4 Butterfly Caterpillars that Look Like the Monarch’s Caterpillar

Some butterflies in your butterfly garden are excellent mimics and monarch look-alikes. For example, the black swallowtail and queen caterpillars are very similar to monarch caterpillars.

What Does a Monarch Butterfly Look Like?

The monarch butterfly (Danaus plexippus) is a well-known and iconic butterfly species known for its distinctive appearance and incredible long-distance migration.

  • The upper side of the monarch’s wings is bright orange with black veins and borders.
  • The tips of the forewings have a black border with white spots along the edges.
  • The hindwings also feature a black border with white spots and a series of small black dots near the base.
  • The wings are adorned with a pattern of distinct black veins that form a network across the orange background.

They are known for their long-distance migration, traveling thousands of miles between their breeding grounds in North America and their overwintering sites in Mexico.

While it may be easy to recognize adult monarchs (even though many other adult butterflies are similar), recognizing monarch caterpillars can be challenging.

Monarch butterfly
Monarch butterfly

What Does a Monarch Caterpillar Look Like?

The monarch butterfly caterpillar goes through 5 instars where it molts and grows. All instars are similar in appearance.

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  • The body of a monarch caterpillar is predominantly black, yellow, and white.
  • It has alternating bands of black and yellow stripes along its body.
  • The black stripes are thick and prominent, while the yellow stripes are thinner.
  • The caterpillar has a pair of black tentacles on its head, called “antennae,” which are not true antennae but sensory organs.
  • There are also two pairs of black filaments, called “tentacles” or “false legs,” on its thorax and abdomen.

Are there caterpillars that look like monarch caterpillars?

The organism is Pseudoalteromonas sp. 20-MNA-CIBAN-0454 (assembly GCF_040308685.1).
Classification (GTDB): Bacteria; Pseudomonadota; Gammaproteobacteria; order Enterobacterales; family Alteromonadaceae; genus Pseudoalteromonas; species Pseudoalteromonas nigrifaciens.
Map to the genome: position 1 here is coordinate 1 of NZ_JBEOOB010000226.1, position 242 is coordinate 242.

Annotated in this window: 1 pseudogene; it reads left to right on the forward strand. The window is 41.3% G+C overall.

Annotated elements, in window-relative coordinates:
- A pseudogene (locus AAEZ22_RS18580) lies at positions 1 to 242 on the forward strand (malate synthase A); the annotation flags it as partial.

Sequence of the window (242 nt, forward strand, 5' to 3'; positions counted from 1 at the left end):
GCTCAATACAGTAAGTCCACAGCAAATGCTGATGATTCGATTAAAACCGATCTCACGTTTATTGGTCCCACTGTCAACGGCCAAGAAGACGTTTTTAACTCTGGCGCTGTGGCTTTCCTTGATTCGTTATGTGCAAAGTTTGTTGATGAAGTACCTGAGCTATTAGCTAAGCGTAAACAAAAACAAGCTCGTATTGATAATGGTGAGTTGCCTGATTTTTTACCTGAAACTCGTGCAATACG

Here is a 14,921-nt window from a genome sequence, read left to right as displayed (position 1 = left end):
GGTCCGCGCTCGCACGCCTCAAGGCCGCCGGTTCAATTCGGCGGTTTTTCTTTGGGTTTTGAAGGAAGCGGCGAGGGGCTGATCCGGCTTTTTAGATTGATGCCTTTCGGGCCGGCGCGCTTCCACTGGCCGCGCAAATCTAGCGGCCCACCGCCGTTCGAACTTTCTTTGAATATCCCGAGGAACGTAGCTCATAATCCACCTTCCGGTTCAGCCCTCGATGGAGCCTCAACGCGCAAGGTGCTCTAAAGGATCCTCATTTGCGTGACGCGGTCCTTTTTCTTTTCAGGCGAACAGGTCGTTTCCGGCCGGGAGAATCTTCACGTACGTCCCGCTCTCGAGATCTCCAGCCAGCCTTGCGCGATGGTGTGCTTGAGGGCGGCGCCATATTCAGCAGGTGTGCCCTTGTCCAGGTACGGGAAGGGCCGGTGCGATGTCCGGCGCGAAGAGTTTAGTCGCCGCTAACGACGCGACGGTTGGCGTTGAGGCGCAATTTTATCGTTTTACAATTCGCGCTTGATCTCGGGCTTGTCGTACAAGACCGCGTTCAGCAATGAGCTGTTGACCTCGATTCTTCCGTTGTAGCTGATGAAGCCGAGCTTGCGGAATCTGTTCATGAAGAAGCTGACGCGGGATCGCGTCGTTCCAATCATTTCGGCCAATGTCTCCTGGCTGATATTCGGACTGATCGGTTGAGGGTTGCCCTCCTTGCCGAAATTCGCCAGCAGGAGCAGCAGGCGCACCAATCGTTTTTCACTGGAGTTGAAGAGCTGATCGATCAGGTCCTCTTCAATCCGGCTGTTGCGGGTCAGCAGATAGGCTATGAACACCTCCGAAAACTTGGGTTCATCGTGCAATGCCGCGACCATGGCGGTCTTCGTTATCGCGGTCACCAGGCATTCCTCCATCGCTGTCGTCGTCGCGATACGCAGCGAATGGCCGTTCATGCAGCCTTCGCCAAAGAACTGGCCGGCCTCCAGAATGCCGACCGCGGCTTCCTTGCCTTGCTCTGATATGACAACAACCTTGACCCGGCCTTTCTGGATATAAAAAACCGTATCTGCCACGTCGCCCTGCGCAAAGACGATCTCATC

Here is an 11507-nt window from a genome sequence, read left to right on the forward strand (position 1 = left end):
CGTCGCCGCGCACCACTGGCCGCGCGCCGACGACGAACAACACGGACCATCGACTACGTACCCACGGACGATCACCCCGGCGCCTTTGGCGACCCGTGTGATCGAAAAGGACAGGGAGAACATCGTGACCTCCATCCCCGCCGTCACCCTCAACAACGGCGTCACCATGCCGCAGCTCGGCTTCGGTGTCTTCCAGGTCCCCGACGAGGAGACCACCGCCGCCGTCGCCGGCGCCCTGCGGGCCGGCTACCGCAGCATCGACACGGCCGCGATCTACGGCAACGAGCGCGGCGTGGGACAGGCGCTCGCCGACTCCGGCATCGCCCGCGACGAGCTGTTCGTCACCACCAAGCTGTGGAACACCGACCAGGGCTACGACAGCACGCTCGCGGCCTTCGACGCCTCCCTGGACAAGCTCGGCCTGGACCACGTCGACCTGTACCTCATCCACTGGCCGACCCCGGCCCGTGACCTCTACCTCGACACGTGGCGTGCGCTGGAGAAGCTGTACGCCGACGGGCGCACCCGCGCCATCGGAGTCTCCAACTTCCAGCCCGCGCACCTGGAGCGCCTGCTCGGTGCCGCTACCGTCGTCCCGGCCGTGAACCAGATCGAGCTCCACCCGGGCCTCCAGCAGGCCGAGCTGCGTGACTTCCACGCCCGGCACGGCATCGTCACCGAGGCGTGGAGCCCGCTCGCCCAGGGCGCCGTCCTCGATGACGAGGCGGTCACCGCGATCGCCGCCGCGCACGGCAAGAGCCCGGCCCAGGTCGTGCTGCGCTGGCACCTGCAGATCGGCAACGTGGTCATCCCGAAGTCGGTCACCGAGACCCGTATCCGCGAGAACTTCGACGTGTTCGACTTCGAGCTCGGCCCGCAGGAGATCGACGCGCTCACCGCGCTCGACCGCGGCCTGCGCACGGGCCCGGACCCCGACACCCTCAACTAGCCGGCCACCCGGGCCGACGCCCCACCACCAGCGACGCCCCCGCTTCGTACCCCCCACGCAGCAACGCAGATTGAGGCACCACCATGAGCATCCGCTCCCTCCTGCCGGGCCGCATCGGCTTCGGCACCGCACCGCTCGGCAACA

Yes, there are several caterpillar species that have similar coloration and patterns to monarch caterpillars. These caterpillars often exhibit black, yellow, and white stripes, which can lead to confusion with monarch caterpillars.

While monarch caterpillars are specialized feeders on milkweed plants, some of these look-alike caterpillars may feed on different plants.

1. Black Swallowtail Butterfly caterpillar

The black swallowtail caterpillar has a striking appearance with a combination of black, green, and yellow markings. The body is predominantly black with distinctive bands of green and yellow stripes.

Black swallowtail caterpillars are known to feed on various plants in the carrot family (Apiaceae), including parsley, dill, fennel, and Queen Anne’s lace.

Black swallowtail caterpillar
Black swallowtail caterpillar

2. Queen Butterfly caterpillar

The queen butterfly caterpillar has a similar coloration to the monarch caterpillar, with alternating bands of black, yellow, and white stripes. The body is predominantly black with distinctive bands of yellow and white stripes.

Like the monarch caterpillar, queen caterpillars also feed on milkweed plants.

Queen butterfly caterpillar
Queen butterfly caterpillar

3. Viceroy Butterfly caterpillar

The Viceroy caterpillar has a unique coloration with a combination of green, black, and white markings. The body is primarily green with black stripes along the back and sides.

Viceroy caterpillars feed on various woody plants, including willows, poplars, and cottonwoods. They do not feed on milkweed plants like monarch caterpillars.

Check out our article on viceroy butterflies.

Viceroy butterfly caterpillar
Viceroy butterfly caterpillar

4. Soldier Butterfly caterpillar

The soldier or tropical queen caterpillar has a unique coloration with a combination of black, white, and yellow markings. The body is predominantly black with distinct bands of white and yellow stripes.

Tropical Queen caterpillars feed on various plants, including members of the milkweed family and dogbane family.

Tropical queen caterpillar
Tropical queen caterpillar

Where to find Monarch caterpillars?

Monarch caterpillars can be found in various habitats where their host plants, milkweed, grow, including:

  • Common milkweed
  • Swamp milkweed
  • Thowy milkweed
  • Tropical milkweed
  • Mexican butterfly weed

This means you’ll most likely notice a monarch caterpillar among milkweed leaves.

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